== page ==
T.D. says his HOF career wasn't "short;'' it was "efficient''

Terrell Davis had only three years of NFL brilliance but it proved enough to run him right into the Hall of Fame.

Terrell Davis may have had one of the most challenging Hall-of-Fame resumes to evaluate in NFL history, but, in the end, he did what he’d always done during his brief stint in the NFL. He got across the goal line.

Davis was among the 2017 Hall-of-Fame class of inductees selected two weeks ago, and the glow of that selection has yet to wear off of the former league and Super Bowl MVP.

“I can’t stop smiling,’’ Davis told Talk of Fame Network hosts Ron Borges, Rick Gosselin and Clark Judge on this week’s show. “I was pretty surprised.’’

Davis had three of the most brilliant seasons in NFL history with the Denver Broncos, rushing for 1,538, 1,750 and 2,008 yards and 49 touchdowns while gaining another 1,140 yards and two Super Bowl titles in three playoff appearances before a terrible knee injury cut his career short. He would ultimately play seven seasons, but only 16 games over the final three years of his career.

Longevity is a major component of any Hall-of-Fame career. Gale Sayers’ five-years of dominance have always been considered the outlier in that area, the brevity of his time in the NFL not being seen as enough to mar its brilliance.

The debate over Davis lasted several years before the knock came on his door. When it did, Davis was so sure it would not happen this year -- primarily because of the presence of fellow running back LaDainian Tomlinson on the ballot -- that he prepared a graceful acceptance of another year of waiting.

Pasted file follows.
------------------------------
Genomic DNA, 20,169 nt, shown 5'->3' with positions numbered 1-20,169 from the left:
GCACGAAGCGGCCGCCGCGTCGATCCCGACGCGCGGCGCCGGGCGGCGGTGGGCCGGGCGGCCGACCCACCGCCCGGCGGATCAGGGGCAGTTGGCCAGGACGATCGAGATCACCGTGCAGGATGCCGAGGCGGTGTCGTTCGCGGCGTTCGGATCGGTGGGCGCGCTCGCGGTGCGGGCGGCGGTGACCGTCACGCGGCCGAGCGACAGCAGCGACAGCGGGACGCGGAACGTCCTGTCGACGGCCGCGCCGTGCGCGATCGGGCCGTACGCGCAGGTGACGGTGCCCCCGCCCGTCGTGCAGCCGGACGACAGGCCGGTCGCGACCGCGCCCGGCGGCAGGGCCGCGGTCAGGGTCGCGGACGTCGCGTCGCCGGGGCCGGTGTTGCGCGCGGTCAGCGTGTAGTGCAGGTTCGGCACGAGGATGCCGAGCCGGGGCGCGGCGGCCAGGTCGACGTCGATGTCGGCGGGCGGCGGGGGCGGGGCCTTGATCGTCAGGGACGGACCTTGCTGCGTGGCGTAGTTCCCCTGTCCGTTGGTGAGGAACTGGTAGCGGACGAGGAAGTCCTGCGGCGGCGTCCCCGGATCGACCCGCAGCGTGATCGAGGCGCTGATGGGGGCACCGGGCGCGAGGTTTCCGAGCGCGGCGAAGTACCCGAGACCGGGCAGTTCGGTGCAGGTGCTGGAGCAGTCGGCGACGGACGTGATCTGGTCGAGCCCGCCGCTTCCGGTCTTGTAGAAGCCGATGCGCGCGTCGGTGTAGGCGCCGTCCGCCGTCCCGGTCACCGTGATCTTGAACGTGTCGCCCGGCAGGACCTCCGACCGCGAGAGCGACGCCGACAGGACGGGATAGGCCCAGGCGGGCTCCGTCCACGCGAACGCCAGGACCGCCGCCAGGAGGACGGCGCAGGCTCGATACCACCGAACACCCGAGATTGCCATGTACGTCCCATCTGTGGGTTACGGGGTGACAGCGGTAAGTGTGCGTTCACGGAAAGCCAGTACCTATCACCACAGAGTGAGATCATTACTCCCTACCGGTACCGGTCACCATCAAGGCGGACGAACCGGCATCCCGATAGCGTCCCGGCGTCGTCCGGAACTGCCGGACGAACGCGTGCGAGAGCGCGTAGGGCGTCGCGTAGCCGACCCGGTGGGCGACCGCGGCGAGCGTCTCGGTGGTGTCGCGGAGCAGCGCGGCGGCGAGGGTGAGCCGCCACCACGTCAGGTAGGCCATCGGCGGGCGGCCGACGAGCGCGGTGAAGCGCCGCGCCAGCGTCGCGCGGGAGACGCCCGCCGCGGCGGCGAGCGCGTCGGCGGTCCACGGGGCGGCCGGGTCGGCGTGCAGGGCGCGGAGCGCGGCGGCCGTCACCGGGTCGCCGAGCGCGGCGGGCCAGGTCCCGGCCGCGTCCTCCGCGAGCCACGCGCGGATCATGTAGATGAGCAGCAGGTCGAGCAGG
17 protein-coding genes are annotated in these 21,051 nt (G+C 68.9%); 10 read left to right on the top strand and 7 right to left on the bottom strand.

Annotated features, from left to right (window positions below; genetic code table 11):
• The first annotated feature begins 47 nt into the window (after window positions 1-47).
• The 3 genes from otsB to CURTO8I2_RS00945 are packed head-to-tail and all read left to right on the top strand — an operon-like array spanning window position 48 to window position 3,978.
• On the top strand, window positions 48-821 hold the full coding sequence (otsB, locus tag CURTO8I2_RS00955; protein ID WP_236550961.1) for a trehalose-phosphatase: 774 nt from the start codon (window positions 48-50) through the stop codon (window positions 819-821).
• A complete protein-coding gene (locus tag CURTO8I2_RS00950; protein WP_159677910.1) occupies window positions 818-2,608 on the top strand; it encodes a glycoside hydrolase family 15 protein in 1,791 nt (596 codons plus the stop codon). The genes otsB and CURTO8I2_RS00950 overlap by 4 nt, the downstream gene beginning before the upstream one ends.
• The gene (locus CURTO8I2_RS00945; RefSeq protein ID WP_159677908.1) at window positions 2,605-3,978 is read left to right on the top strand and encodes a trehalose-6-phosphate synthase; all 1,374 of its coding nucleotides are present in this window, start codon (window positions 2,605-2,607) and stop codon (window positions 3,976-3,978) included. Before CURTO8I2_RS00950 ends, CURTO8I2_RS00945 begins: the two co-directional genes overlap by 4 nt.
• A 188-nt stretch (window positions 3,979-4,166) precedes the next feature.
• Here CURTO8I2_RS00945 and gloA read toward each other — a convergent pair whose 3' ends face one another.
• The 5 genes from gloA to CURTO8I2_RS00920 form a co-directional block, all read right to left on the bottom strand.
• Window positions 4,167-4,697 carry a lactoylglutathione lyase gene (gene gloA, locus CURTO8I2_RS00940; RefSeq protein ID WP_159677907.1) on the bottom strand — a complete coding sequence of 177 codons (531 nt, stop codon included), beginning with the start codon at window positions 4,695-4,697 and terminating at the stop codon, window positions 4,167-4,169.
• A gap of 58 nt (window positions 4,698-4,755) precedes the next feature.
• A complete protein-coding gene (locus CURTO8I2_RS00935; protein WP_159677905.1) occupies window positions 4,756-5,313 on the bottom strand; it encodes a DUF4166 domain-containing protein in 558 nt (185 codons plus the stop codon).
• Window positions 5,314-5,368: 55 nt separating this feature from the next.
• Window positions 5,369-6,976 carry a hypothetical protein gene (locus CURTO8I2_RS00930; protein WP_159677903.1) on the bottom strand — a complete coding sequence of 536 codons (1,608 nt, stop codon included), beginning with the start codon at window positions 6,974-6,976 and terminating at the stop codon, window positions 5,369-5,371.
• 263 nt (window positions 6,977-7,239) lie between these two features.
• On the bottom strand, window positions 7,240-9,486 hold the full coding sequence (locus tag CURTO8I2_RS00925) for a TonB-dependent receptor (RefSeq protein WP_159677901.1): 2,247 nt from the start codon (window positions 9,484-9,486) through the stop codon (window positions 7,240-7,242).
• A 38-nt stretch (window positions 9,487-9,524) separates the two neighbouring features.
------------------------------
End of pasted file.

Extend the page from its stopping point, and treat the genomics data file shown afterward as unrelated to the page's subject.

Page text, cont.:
In fact, Davis said he asked his wife to create a tweet congratulating this year’s winners, expressing his disappointment and hoping that 2018 would be his year.

“The process is difficult, as it should be,’��� Davis said. “You only have five slots per year. How do you cram in all these players who are so deserving? Tim Brown told me when this started ‘be patient.’’’

Asked whether longevity is a legitimate issue for Hall-of-Fame induction, Davis conceded it was but added, “I never thought of it in that fashion. My career wasn’t short. It was efficient.’’

Indeed it was, so efficient that next August Terrell Davis will join the most exclusive fraternity in sports at the Hall of Fame.

This week the guys also visit with Hall-of-Fame voter Dan Pompei, who next year should argue the case of Bears’ linebacker Brian Urlacher, if he becomes a finalist. Urlacher will be in his first year of eligibility but faces a difficult road with a potential slate of 13 first-team all-decade selections, including the Ravens’ Ray Lewis, who was the measuring stick at middle linebacker during the era they shared.

In our weekly “State Your Case’’ segment, Clark makes a strong case for a receiver time has forgotten. When Billy Howton retired in 1963 he was the NFL’s all-time leader in both receptions and yardage, yet has never gotten a sniff of Hall-of-Fame consideration. Clark wonders why and makes a strong argument for his inclusion.

Our resident Dr. Data is also back. Rick dons his lab coat and explains why this time of year the NFL becomes a young man’s game that threatens the careers of players 30 or older, almost regardless of their resumes.

There’s all that and more during the weekly two-hour show from the Rinnai Studios available on SB Nation Radio, Sirius 93 Wednesday nights at 8 Eastern or on the show’s free podcast at iTunes. You can also hear the show simply by going to our website, talkoffamenetwork.com.

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